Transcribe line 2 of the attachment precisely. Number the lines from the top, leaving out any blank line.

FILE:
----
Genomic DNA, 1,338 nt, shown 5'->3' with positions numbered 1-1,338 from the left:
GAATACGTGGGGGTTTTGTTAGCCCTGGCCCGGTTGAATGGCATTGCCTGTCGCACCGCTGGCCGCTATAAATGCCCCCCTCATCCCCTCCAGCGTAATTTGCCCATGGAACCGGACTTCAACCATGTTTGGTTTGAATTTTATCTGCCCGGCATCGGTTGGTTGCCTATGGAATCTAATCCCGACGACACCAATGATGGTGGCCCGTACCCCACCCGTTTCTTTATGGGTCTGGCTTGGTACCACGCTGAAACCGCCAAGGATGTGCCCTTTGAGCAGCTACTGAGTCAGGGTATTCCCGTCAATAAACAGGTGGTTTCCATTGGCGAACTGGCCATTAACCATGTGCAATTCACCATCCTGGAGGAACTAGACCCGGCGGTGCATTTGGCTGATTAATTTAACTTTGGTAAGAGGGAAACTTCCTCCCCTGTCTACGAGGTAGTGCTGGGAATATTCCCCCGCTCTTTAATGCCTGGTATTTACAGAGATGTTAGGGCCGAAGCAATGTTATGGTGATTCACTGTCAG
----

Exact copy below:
GAATACGTGGGGGTTTTGTTAGCCCTGGCCCGGTTGAATGGCATTGCCTGTCGCACCGCTGGCCGCTATAAATGCCCCCCTCATCCCCTCCAGCGTAATTTGCCCATGGAACCGGACTTCAACCATGTTTGGTTTGAATTTTATCTGCCCGGCATCGGTTGGTTGCCTATGGAATCTAATCCCGACGACACCAATGATGGTGGCCCGTACCCCACCCGTTTCTTTATGGGTCTGGCTTGGTACCACGCTGAAACCGCCAAGGATGTGCCCTTTGAGCAGCTACTGAGTCAGGGTATTCCCGTCAATAAACAGGTGGTTTCCATTGGCGAACTGGCCATTAACCATGTGCAATTCACCATCCTGGAGGAACTAGACCCGGCGGTGCATTTGGCTGATTAATTTAACTTTGGTAAGAGGGAAACTTCCTCCCCTGTCTACGAGGTAGTGCTGGGAATATTCCCCCGCTCTTTAATGCCTGGTATTTACAGAGATGTTAGGGCCGAAGCAATGTTATGGTGATTCACTGTCAG